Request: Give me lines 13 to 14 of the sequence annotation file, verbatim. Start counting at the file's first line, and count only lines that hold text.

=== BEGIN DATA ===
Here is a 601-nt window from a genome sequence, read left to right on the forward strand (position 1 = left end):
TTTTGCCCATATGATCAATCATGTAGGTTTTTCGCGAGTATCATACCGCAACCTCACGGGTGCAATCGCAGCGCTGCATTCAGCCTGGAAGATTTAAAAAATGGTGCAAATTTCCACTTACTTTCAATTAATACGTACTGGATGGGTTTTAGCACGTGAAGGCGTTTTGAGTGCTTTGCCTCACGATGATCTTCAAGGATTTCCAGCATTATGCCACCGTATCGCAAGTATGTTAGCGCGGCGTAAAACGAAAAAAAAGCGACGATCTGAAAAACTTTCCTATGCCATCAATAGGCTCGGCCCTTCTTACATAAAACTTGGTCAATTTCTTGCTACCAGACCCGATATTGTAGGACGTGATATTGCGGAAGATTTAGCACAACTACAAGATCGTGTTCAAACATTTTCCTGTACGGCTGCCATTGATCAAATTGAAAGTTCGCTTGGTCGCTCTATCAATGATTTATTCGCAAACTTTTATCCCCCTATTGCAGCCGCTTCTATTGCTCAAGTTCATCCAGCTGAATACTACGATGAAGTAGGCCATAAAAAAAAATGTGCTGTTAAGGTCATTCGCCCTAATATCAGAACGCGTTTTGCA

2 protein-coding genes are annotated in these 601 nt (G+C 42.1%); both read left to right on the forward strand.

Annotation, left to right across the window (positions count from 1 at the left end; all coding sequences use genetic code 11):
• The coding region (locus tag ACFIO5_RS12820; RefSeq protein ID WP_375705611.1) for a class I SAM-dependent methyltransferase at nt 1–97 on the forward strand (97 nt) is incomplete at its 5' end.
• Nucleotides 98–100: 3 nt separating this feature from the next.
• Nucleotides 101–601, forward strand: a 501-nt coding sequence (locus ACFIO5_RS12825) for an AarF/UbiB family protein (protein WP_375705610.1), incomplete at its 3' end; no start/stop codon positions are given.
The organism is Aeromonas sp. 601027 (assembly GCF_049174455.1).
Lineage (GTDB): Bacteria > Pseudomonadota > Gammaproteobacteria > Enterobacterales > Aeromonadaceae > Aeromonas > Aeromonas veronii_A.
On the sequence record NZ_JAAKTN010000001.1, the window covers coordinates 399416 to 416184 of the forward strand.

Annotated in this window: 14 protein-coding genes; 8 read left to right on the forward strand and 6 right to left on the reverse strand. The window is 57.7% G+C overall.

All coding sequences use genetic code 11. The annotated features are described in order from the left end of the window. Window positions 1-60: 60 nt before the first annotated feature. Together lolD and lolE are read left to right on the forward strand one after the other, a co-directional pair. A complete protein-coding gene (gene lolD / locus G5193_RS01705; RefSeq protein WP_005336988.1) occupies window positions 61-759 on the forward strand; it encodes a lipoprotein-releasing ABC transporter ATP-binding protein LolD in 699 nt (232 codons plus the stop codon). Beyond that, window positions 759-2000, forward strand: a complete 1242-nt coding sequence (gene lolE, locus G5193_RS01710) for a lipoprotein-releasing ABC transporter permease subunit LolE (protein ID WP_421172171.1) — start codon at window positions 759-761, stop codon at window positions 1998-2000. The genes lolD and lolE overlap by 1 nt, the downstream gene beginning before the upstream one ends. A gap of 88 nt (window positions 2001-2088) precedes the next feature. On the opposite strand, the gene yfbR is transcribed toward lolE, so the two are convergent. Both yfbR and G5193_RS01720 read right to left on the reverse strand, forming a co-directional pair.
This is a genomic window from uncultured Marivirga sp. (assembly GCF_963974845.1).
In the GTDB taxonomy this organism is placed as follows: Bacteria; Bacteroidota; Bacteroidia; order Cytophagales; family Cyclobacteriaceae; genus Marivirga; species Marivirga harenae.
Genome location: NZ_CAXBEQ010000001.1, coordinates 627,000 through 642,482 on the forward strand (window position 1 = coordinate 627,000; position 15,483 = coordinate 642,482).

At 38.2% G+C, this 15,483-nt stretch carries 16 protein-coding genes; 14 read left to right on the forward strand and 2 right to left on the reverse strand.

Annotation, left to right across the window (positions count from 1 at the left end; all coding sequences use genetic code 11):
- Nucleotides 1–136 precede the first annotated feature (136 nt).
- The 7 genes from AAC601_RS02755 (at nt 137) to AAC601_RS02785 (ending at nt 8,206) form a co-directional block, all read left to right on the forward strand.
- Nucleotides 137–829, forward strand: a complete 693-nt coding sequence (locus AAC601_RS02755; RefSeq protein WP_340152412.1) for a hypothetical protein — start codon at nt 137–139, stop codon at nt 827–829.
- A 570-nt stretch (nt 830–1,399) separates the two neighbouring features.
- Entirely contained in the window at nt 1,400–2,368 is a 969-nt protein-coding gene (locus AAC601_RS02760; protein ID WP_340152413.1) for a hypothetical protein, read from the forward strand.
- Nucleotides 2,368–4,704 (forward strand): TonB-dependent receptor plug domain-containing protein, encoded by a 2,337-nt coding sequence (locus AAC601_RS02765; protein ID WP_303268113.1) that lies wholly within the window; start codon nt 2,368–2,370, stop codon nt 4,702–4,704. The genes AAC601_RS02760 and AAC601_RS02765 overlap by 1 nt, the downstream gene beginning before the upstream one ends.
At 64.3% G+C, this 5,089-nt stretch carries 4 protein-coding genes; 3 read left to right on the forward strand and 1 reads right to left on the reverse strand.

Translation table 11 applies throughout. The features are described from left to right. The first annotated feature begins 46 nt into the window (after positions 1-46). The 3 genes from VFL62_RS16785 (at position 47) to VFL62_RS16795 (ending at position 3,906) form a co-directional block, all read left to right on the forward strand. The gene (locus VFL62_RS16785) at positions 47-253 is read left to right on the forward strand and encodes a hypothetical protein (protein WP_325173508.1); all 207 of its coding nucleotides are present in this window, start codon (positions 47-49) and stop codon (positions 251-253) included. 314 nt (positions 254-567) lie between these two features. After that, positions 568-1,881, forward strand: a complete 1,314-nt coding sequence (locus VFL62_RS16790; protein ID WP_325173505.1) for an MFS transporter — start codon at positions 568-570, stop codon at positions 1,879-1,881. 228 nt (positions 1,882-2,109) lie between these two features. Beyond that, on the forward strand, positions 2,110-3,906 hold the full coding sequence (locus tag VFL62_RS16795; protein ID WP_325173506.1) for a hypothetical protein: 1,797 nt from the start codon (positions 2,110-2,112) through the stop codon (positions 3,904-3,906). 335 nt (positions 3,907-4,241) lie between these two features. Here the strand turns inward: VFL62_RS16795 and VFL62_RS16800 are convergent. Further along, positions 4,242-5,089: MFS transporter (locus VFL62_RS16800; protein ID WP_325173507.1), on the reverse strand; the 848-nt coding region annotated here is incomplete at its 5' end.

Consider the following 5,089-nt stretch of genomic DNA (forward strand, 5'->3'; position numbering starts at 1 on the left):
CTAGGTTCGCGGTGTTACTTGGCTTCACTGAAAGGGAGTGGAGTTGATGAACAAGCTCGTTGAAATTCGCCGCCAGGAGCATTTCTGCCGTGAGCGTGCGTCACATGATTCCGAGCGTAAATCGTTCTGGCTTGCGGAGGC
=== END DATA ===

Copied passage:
This is a genomic window from uncultured Marivirga sp. (assembly GCF_963974845.1).
In the GTDB taxonomy this organism is placed as follows: Bacteria; Bacteroidota; Bacteroidia; order Cytophagales; family Cyclobacteriaceae; genus Marivirga; species Marivirga harenae.